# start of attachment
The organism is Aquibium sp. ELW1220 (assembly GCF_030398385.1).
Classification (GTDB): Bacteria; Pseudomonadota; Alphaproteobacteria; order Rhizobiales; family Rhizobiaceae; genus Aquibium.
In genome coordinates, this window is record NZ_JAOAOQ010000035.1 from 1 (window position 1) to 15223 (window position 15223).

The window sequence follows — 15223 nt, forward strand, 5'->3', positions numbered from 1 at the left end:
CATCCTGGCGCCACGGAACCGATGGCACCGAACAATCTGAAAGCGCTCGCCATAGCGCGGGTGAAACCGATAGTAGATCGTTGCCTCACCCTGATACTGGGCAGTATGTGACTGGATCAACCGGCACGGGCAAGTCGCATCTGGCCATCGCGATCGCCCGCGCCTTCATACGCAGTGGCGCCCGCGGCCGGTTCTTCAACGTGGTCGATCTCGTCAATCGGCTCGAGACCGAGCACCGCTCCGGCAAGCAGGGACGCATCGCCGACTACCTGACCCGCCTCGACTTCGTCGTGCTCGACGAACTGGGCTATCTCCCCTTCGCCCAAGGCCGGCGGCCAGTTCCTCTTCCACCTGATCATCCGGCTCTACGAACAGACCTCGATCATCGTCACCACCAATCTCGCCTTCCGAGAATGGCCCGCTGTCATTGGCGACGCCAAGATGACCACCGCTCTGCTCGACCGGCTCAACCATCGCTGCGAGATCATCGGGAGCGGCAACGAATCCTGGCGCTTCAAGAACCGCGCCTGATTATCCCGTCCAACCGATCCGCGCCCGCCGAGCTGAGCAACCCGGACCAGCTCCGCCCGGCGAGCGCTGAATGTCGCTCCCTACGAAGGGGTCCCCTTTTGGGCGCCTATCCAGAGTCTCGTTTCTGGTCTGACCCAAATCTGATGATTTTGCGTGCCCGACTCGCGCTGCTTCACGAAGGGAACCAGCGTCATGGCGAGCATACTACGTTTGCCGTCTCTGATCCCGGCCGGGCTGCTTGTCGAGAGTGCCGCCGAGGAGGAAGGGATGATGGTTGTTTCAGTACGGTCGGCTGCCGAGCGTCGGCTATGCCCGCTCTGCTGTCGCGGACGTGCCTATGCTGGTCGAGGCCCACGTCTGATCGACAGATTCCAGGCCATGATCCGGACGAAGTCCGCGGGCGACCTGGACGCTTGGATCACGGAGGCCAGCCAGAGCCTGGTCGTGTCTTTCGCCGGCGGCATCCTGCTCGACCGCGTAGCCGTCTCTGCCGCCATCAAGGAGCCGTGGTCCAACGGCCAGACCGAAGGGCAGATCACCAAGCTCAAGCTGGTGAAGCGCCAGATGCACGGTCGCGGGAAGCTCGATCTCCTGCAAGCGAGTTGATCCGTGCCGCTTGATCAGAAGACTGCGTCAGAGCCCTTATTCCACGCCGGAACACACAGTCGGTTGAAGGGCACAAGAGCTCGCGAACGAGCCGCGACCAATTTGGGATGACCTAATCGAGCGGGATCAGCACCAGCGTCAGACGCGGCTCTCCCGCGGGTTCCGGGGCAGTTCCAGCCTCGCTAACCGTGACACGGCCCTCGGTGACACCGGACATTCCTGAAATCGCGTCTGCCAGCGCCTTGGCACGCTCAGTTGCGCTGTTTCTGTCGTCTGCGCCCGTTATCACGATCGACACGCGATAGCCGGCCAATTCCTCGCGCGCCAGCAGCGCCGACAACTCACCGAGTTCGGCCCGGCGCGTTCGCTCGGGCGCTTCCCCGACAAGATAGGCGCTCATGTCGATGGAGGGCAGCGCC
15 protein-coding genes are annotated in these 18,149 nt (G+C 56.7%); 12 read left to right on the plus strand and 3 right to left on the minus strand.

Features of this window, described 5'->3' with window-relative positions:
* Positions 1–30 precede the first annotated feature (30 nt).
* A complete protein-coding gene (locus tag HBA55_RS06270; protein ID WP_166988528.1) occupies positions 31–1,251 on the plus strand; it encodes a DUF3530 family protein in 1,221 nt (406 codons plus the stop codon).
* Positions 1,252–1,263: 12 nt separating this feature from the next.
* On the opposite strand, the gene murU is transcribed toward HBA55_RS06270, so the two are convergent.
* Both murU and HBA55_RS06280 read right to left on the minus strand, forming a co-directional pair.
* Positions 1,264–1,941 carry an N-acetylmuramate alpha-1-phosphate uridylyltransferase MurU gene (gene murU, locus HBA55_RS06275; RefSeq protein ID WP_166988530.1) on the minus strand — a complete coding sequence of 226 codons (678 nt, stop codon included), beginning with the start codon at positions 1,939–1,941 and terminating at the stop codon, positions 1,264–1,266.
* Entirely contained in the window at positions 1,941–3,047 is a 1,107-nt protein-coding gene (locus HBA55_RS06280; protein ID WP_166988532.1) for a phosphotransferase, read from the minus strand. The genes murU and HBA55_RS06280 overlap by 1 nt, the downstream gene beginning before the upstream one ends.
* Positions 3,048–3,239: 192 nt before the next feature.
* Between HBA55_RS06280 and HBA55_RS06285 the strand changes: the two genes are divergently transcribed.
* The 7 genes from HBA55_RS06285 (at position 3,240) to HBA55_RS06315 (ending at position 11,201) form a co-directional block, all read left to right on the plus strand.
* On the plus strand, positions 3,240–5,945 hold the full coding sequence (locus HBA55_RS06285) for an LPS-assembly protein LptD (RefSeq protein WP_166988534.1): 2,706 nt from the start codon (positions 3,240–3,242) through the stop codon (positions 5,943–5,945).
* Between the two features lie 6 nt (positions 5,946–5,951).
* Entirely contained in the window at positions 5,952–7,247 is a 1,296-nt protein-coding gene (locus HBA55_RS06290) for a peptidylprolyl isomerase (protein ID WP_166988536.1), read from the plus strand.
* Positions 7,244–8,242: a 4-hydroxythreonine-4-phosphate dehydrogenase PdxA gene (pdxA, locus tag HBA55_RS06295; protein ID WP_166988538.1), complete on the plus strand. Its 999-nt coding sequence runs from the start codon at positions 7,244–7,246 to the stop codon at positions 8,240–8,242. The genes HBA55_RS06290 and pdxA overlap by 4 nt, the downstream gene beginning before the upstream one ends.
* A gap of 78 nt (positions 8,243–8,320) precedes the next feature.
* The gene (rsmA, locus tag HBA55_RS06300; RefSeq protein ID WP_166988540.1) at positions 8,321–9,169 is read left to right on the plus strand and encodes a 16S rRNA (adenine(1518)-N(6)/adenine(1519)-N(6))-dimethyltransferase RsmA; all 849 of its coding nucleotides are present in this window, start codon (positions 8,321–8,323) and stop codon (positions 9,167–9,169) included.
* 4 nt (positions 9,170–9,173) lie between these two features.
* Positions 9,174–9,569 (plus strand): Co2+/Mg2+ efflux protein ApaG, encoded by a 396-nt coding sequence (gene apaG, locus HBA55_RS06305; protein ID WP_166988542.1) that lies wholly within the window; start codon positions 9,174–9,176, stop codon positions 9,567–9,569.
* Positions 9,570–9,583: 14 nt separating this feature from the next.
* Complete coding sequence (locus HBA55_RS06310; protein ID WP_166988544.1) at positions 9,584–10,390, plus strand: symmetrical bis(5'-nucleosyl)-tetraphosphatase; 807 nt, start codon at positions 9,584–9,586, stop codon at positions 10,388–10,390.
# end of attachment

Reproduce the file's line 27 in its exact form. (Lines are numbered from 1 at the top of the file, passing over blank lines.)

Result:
* Complete coding sequence (locus HBA55_RS06310; protein ID WP_166988544.1) at positions 9,584–10,390, plus strand: symmetrical bis(5'-nucleosyl)-tetraphosphatase; 807 nt, start codon at positions 9,584–9,586, stop codon at positions 10,388–10,390.